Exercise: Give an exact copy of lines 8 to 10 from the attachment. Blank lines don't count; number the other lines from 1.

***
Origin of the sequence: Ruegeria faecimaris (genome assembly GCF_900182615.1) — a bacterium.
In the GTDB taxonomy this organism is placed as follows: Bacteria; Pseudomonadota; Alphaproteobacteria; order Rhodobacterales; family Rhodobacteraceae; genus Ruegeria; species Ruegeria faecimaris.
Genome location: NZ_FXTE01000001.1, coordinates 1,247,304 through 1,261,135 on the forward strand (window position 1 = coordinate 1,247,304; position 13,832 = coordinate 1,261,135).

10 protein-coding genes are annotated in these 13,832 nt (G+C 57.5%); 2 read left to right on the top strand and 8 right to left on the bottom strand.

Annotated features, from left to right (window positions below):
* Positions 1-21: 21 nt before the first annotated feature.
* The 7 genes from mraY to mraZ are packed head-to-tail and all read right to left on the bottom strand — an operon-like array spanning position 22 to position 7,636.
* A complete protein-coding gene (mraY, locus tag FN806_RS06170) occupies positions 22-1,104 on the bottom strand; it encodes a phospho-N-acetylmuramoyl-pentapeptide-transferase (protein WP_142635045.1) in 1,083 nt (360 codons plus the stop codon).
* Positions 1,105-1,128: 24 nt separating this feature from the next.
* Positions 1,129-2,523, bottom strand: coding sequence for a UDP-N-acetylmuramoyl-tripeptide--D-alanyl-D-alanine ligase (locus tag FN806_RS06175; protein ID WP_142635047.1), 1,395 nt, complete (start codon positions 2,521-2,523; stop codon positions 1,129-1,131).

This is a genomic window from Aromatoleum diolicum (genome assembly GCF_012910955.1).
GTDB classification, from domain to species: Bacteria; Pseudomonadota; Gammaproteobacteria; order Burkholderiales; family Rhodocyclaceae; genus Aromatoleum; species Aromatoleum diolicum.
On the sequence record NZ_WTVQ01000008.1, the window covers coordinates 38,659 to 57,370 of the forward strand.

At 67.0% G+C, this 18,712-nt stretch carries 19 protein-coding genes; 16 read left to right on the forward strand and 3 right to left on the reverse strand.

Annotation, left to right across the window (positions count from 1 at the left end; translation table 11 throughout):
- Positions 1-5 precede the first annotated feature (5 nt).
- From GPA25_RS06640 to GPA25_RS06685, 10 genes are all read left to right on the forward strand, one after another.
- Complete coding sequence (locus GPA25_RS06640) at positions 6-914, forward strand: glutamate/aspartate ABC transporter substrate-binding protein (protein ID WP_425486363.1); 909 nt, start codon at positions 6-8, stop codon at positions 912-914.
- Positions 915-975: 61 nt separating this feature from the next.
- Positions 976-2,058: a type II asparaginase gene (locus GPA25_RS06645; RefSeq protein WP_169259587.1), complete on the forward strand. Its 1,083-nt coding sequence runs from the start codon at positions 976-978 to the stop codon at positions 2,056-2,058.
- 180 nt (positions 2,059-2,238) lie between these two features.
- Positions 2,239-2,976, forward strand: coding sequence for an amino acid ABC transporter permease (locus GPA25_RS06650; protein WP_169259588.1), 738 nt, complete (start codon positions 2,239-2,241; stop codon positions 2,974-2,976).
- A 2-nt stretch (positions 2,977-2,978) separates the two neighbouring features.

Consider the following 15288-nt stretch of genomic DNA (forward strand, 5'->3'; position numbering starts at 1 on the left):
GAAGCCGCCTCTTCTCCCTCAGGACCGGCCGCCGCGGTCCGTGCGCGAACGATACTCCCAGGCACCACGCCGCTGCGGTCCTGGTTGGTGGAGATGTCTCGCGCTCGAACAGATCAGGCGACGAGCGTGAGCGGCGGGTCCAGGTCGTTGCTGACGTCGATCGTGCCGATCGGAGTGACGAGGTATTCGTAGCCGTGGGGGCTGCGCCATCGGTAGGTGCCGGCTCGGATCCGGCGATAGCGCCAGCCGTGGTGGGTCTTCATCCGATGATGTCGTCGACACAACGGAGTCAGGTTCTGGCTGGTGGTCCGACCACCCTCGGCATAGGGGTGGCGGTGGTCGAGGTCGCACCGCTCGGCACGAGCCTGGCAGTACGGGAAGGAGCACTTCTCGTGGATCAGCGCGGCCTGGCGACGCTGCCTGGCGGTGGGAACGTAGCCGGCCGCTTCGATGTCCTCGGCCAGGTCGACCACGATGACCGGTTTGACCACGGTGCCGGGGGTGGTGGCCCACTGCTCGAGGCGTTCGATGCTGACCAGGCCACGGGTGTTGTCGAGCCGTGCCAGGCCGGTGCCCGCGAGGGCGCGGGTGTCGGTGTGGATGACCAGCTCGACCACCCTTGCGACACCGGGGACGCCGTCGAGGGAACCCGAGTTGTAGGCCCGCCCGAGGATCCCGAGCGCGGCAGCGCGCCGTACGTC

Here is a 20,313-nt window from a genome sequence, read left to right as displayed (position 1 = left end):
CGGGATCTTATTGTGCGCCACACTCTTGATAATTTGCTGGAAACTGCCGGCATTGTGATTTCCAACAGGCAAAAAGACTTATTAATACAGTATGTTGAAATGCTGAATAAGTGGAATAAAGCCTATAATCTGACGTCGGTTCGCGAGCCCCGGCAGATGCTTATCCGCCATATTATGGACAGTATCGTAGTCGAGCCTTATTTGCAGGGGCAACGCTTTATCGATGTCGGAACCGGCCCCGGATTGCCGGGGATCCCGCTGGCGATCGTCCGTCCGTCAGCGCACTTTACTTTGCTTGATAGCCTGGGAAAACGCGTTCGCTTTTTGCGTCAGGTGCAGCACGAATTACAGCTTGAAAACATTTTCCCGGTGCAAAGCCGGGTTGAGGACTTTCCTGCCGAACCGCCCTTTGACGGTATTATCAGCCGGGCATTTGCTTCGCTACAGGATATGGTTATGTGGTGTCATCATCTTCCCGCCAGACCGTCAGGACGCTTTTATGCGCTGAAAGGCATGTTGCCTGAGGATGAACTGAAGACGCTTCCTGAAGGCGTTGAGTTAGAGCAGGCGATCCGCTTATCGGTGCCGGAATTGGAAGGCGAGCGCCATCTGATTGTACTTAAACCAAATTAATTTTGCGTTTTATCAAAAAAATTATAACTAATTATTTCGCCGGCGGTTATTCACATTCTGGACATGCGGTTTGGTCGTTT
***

* A complete protein-coding gene (mraY, locus tag FN806_RS06170) occupies positions 22-1,104 on the bottom strand; it encodes a phospho-N-acetylmuramoyl-pentapeptide-transferase (protein WP_142635045.1) in 1,083 nt (360 codons plus the stop codon).
* Positions 1,105-1,128: 24 nt separating this feature from the next.
* Positions 1,129-2,523, bottom strand: coding sequence for a UDP-N-acetylmuramoyl-tripeptide--D-alanyl-D-alanine ligase (locus tag FN806_RS06175; protein ID WP_142635047.1), 1,395 nt, complete (start codon positions 2,521-2,523; stop codon positions 1,129-1,131).